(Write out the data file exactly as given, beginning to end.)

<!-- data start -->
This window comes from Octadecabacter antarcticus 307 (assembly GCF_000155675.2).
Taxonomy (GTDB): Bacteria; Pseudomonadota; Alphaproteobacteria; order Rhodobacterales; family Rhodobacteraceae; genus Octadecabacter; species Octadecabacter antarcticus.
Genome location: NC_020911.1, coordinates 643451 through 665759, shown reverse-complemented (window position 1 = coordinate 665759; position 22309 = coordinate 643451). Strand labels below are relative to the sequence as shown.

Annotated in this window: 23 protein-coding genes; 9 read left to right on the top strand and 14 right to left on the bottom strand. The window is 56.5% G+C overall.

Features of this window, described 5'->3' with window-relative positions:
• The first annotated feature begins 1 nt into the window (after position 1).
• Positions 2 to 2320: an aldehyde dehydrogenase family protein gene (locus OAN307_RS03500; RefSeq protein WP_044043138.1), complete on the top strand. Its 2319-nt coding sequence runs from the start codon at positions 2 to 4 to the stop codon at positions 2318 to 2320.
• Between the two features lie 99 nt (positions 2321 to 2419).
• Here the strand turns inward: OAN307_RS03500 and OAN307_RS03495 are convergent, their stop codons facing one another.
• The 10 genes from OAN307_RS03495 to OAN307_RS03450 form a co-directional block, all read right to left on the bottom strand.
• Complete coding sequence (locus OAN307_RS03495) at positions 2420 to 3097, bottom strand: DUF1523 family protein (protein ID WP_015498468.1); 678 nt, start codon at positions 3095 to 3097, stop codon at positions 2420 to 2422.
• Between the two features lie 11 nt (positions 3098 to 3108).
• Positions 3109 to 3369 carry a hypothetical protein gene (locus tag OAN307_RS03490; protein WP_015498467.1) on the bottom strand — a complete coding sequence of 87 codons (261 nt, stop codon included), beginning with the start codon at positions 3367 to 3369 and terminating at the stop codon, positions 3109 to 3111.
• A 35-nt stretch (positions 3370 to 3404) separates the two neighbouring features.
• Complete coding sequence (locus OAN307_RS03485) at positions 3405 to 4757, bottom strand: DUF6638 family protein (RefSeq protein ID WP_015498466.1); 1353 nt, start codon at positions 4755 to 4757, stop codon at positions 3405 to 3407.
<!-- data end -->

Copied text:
This window comes from Octadecabacter antarcticus 307 (assembly GCF_000155675.2).
Taxonomy (GTDB): Bacteria; Pseudomonadota; Alphaproteobacteria; order Rhodobacterales; family Rhodobacteraceae; genus Octadecabacter; species Octadecabacter antarcticus.
Genome location: NC_020911.1, coordinates 643451 through 665759, shown reverse-complemented (window position 1 = coordinate 665759; position 22309 = coordinate 643451). Strand labels below are relative to the sequence as shown.

Annotated in this window: 23 protein-coding genes; 9 read left to right on the top strand and 14 right to left on the bottom strand. The window is 56.5% G+C overall.

Features of this window, described 5'->3' with window-relative positions:
• The first annotated feature begins 1 nt into the window (after position 1).
• Positions 2 to 2320: an aldehyde dehydrogenase family protein gene (locus OAN307_RS03500; RefSeq protein WP_044043138.1), complete on the top strand. Its 2319-nt coding sequence runs from the start codon at positions 2 to 4 to the stop codon at positions 2318 to 2320.
• Between the two features lie 99 nt (positions 2321 to 2419).
• Here the strand turns inward: OAN307_RS03500 and OAN307_RS03495 are convergent, their stop codons facing one another.
• The 10 genes from OAN307_RS03495 to OAN307_RS03450 form a co-directional block, all read right to left on the bottom strand.
• Complete coding sequence (locus OAN307_RS03495) at positions 2420 to 3097, bottom strand: DUF1523 family protein (protein ID WP_015498468.1); 678 nt, start codon at positions 3095 to 3097, stop codon at positions 2420 to 2422.
• Between the two features lie 11 nt (positions 3098 to 3108).
• Positions 3109 to 3369 carry a hypothetical protein gene (locus tag OAN307_RS03490; protein WP_015498467.1) on the bottom strand — a complete coding sequence of 87 codons (261 nt, stop codon included), beginning with the start codon at positions 3367 to 3369 and terminating at the stop codon, positions 3109 to 3111.
• A 35-nt stretch (positions 3370 to 3404) separates the two neighbouring features.
• Complete coding sequence (locus OAN307_RS03485) at positions 3405 to 4757, bottom strand: DUF6638 family protein (RefSeq protein ID WP_015498466.1); 1353 nt, start codon at positions 4755 to 4757, stop codon at positions 3405 to 3407.